With north-east India sizzling under record heat and the water table falling in many parts of the country, many voters are probably more concerned about their drinking water than the recent election.
Soon the country's new government will also have to worry about water and power shortages - issues that never figured in the election debate.
Two recent developments should focus policymakers' attention on the issue of climate change and power generation.
First, according to a World Health Organisation (WHO) report, around seven million people died from the effects of air pollution in 2012 - over a third of them in China, India and other fast-growing nations in Asia.
With large cities choking with pollution and large tracts of agricultural land too contaminated to grow crops, China's Prime Minister Li Keqiang has concluded that now is the moment to wage "war against pollution" - and he is matching the tough rhetoric with action.
The second development relates to a surprisingly upbeat report by Greenpeace. Hitherto a relentless critic of China's environmental policy, Greenpeace is now suggesting that Beijing has bitten the bullet and put in place policies to substantially reduce the use of coal. By the time world leaders meet in Paris next year for the United Nations Climate Change Conference, China will be in the unusual position of being able to demand action from others on cutting emissions.
India, currently the world's third-largest user of coal, will find itself at the receiving end of international opprobrium - and without Beijing in its corner.
It is ironic that while the global discussion is increasingly about ways to reduce the use of coal as a fuel - one of the principal causes of climate change - the debate in India has been on corruption surrounding lucrative coal blocks.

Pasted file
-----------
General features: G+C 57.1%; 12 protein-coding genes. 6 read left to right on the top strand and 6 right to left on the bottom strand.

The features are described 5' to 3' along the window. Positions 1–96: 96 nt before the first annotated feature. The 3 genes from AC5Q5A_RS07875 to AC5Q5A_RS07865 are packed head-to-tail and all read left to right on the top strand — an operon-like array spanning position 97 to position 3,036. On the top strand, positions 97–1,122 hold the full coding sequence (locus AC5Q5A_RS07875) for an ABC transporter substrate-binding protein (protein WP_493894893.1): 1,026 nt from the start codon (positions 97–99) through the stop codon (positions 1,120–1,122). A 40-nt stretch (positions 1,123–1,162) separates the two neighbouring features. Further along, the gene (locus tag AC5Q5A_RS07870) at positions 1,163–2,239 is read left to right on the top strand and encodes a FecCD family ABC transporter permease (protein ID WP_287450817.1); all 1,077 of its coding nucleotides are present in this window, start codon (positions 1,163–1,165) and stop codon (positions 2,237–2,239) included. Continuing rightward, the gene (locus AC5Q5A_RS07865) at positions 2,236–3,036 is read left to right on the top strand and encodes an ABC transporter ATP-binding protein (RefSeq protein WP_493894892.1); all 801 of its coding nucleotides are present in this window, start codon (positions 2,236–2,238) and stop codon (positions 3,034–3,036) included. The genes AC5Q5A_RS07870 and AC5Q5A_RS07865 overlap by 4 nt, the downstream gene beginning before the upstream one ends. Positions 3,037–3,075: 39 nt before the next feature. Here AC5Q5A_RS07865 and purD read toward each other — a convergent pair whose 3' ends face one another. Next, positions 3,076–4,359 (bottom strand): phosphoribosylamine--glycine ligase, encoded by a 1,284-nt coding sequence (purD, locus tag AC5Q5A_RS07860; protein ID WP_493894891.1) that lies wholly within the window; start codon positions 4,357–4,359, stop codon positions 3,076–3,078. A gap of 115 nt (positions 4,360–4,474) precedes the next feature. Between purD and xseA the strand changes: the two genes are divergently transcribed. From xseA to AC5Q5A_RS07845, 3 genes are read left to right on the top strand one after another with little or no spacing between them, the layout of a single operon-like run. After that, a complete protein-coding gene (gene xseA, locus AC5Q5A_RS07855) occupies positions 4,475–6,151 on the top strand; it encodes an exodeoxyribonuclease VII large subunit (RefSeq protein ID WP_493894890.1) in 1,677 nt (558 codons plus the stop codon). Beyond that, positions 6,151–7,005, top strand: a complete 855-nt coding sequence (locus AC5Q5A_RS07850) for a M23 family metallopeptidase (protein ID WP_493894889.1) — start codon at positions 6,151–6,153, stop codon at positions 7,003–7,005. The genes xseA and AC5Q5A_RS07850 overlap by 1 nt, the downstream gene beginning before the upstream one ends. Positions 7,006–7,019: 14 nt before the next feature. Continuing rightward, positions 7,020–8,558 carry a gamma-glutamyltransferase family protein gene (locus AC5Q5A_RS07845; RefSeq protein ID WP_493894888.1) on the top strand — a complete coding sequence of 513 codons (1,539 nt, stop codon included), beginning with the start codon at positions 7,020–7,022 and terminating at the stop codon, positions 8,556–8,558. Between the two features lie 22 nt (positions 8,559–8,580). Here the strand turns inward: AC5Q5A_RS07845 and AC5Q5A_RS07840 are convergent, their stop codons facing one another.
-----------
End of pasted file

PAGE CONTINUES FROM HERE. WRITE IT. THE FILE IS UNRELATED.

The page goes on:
Of course, with 68 per cent of India's power generation depending on coal, there is no short-term alternative to meet its energy needs. But, equally, there is no national conversation about the urgency of finding alternatives.
On those rare occasions when the use of coal is the subject of public discourse, the tendency has been to decry the past sins of industrial powers that released huge volumes of greenhouse gases into the atmosphere. India may well be justified in resisting demands to curb coal emissions but it is self-defeating to be stuck in that truculent stance.
Wherever the ultimate responsibility may lie, the reality is that the consequences of climate change are happening here and now. It is high time public discussion in India focused on the economic and climate-related costs implicit in burning coal.
The smog produced by coal burning is not only increasing illnesses and deaths, it is also putting tremendous strain on India's fast-depleting water resources. Seventy-nine per cent of India's new power-generating capacity will be built in already "water stressed" areas.
Already, in 2010, India's total water usage for agriculture and power generation surpassed 760 billion cubic m - more than China and Russia's total usage combined. Despite bland official assurances, India's planned power projects are slated to draw more water than its rivers can deliver.
Judging by the Greenpeace report, the Chinese government has finally decided to grab the bull by the horns. It has announced cutbacks in construction of coal-powered plants in 12 of its 34 provinces, which account for 44 per cent of its coal consumption. Apart from health considerations, plans to reduce coal use and a switch to renewable sources such as wind and solar are also linked to the country's acute water shortage.
All this leaves India, the world's third-largest emitter of greenhouse gases, the only major polluting nation without a plan to reduce its emissions. At the UN climate change conference next year, India will almost certainly face international condemnation, while its citizens suffer.
The writer is editor-in-chief of YaleGlobal Online, published by the MacMillan Centre, Yale University.
This article was first published on May 24, 2014.
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